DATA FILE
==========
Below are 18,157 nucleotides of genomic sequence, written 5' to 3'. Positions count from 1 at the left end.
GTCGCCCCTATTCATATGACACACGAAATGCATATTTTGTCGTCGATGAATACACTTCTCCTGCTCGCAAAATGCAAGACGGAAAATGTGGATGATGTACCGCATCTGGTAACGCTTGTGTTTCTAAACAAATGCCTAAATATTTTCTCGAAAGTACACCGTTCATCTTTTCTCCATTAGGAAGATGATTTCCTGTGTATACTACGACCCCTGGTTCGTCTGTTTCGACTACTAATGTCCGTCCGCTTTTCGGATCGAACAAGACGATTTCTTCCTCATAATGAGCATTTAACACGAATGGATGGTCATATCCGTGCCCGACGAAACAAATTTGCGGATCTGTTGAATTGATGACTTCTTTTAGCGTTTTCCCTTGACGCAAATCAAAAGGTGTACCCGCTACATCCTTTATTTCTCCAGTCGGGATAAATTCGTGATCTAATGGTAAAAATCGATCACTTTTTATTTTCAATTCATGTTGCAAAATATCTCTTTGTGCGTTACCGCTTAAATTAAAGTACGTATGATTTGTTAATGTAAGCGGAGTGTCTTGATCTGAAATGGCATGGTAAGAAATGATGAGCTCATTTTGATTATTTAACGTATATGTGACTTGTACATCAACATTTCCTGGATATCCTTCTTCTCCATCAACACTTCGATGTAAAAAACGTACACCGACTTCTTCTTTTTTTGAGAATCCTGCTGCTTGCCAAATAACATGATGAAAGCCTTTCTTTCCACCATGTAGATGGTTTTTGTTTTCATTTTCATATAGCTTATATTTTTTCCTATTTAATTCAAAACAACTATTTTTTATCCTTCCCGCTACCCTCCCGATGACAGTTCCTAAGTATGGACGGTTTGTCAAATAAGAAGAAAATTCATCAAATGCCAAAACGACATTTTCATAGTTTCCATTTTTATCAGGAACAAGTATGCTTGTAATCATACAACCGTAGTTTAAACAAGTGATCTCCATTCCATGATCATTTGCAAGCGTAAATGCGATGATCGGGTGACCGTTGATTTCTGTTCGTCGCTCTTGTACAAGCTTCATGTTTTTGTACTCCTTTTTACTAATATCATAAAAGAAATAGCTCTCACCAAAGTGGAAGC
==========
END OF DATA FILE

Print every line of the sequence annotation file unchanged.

Below are 18,157 nucleotides of genomic sequence, written 5' to 3'. Positions count from 1 at the left end.
GTCGCCCCTATTCATATGACACACGAAATGCATATTTTGTCGTCGATGAATACACTTCTCCTGCTCGCAAAATGCAAGACGGAAAATGTGGATGATGTACCGCATCTGGTAACGCTTGTGTTTCTAAACAAATGCCTAAATATTTTCTCGAAAGTACACCGTTCATCTTTTCTCCATTAGGAAGATGATTTCCTGTGTATACTACGACCCCTGGTTCGTCTGTTTCGACTACTAATGTCCGTCCGCTTTTCGGATCGAACAAGACGATTTCTTCCTCATAATGAGCATTTAACACGAATGGATGGTCATATCCGTGCCCGACGAAACAAATTTGCGGATCTGTTGAATTGATGACTTCTTTTAGCGTTTTCCCTTGACGCAAATCAAAAGGTGTACCCGCTACATCCTTTATTTCTCCAGTCGGGATAAATTCGTGATCTAATGGTAAAAATCGATCACTTTTTATTTTCAATTCATGTTGCAAAATATCTCTTTGTGCGTTACCGCTTAAATTAAAGTACGTATGATTTGTTAATGTAAGCGGAGTGTCTTGATCTGAAATGGCATGGTAAGAAATGATGAGCTCATTTTGATTATTTAACGTATATGTGACTTGTACATCAACATTTCCTGGATATCCTTCTTCTCCATCAACACTTCGATGTAAAAAACGTACACCGACTTCTTCTTTTTTTGAGAATCCTGCTGCTTGCCAAATAACATGATGAAAGCCTTTCTTTCCACCATGTAGATGGTTTTTGTTTTCATTTTCATATAGCTTATATTTTTTCCTATTTAATTCAAAACAACTATTTTTTATCCTTCCCGCTACCCTCCCGATGACAGTTCCTAAGTATGGACGGTTTGTCAAATAAGAAGAAAATTCATCAAATGCCAAAACGACATTTTCATAGTTTCCATTTTTATCAGGAACAAGTATGCTTGTAATCATACAACCGTAGTTTAAACAAGTGATCTCCATTCCATGATCATTTGCAAGCGTAAATGCGATGATCGGGTGACCGTTGATTTCTGTTCGTCGCTCTTGTACAAGCTTCATGTTTTTGTACTCCTTTTTACTAATATCATAAAAGAAATAGCTCTCACCAAAGTGGAAGC